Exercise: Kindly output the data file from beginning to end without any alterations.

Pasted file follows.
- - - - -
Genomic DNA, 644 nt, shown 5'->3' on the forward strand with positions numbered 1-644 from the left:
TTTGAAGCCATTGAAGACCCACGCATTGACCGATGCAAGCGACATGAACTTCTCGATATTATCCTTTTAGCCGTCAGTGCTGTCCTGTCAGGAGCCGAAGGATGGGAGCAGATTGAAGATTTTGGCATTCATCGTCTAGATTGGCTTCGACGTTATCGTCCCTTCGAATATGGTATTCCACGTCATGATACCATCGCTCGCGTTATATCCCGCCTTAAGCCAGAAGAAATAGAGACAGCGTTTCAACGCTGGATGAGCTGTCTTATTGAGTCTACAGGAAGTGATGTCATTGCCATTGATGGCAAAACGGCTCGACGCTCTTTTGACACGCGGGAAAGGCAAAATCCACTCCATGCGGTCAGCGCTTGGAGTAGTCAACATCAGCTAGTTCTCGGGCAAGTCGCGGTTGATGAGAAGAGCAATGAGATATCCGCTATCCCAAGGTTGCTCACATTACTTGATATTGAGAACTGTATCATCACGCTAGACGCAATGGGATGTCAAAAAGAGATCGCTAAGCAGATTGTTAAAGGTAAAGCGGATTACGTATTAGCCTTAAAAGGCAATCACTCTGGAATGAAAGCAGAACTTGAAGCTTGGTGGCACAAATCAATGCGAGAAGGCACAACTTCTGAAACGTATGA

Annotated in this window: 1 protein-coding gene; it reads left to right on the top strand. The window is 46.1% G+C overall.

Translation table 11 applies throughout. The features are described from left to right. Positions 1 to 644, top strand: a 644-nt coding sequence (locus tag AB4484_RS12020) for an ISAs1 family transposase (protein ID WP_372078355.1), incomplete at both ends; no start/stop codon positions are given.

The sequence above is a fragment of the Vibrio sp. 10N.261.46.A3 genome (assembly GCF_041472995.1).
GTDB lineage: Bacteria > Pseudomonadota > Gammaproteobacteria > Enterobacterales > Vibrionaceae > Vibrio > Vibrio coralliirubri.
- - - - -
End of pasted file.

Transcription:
Genomic DNA, 644 nt, shown 5'->3' on the forward strand with positions numbered 1-644 from the left:
TTTGAAGCCATTGAAGACCCACGCATTGACCGATGCAAGCGACATGAACTTCTCGATATTATCCTTTTAGCCGTCAGTGCTGTCCTGTCAGGAGCCGAAGGATGGGAGCAGATTGAAGATTTTGGCATTCATCGTCTAGATTGGCTTCGACGTTATCGTCCCTTCGAATATGGTATTCCACGTCATGATACCATCGCTCGCGTTATATCCCGCCTTAAGCCAGAAGAAATAGAGACAGCGTTTCAACGCTGGATGAGCTGTCTTATTGAGTCTACAGGAAGTGATGTCATTGCCATTGATGGCAAAACGGCTCGACGCTCTTTTGACACGCGGGAAAGGCAAAATCCACTCCATGCGGTCAGCGCTTGGAGTAGTCAACATCAGCTAGTTCTCGGGCAAGTCGCGGTTGATGAGAAGAGCAATGAGATATCCGCTATCCCAAGGTTGCTCACATTACTTGATATTGAGAACTGTATCATCACGCTAGACGCAATGGGATGTCAAAAAGAGATCGCTAAGCAGATTGTTAAAGGTAAAGCGGATTACGTATTAGCCTTAAAAGGCAATCACTCTGGAATGAAAGCAGAACTTGAAGCTTGGTGGCACAAATCAATGCGAGAAGGCACAACTTCTGAAACGTATGA

Annotated in this window: 1 protein-coding gene; it reads left to right on the top strand. The window is 46.1% G+C overall.

Translation table 11 applies throughout. The features are described from left to right. Positions 1 to 644, top strand: a 644-nt coding sequence (locus tag AB4484_RS12020) for an ISAs1 family transposase (protein ID WP_372078355.1), incomplete at both ends; no start/stop codon positions are given.

The sequence above is a fragment of the Vibrio sp. 10N.261.46.A3 genome (assembly GCF_041472995.1).
GTDB lineage: Bacteria > Pseudomonadota > Gammaproteobacteria > Enterobacterales > Vibrionaceae > Vibrio > Vibrio coralliirubri.